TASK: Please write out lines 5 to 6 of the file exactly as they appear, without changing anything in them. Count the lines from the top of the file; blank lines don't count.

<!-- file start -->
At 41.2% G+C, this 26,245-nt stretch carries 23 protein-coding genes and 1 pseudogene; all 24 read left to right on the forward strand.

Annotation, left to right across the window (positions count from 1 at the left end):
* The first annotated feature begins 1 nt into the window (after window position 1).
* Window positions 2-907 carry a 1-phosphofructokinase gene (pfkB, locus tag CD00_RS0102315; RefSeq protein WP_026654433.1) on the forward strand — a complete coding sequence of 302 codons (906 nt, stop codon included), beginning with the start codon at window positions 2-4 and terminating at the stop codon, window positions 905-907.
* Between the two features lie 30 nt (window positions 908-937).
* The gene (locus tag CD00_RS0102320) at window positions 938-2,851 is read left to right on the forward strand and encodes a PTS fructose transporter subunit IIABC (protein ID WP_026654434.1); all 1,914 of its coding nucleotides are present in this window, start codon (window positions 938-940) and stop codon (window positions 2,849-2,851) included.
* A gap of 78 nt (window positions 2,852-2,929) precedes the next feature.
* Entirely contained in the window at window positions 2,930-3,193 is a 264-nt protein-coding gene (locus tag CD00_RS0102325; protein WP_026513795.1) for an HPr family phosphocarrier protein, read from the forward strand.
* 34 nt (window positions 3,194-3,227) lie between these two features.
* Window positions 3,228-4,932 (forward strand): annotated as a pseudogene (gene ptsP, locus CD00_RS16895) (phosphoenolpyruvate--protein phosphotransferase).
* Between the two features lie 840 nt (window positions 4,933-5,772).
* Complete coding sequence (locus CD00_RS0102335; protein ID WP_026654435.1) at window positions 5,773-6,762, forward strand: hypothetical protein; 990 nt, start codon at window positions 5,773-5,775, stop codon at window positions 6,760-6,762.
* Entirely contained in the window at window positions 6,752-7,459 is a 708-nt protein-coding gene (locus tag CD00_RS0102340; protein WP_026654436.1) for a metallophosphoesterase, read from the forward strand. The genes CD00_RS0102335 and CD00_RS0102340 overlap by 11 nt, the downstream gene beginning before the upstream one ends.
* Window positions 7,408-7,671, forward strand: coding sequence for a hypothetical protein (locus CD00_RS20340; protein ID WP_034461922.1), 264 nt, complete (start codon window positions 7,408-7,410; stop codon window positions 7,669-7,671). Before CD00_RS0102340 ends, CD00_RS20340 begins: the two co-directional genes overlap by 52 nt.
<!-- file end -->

* Between the two features lie 30 nt (window positions 908-937).
* The gene (locus tag CD00_RS0102320) at window positions 938-2,851 is read left to right on the forward strand and encodes a PTS fructose transporter subunit IIABC (protein ID WP_026654434.1); all 1,914 of its coding nucleotides are present in this window, start codon (window positions 938-940) and stop codon (window positions 2,849-2,851) included.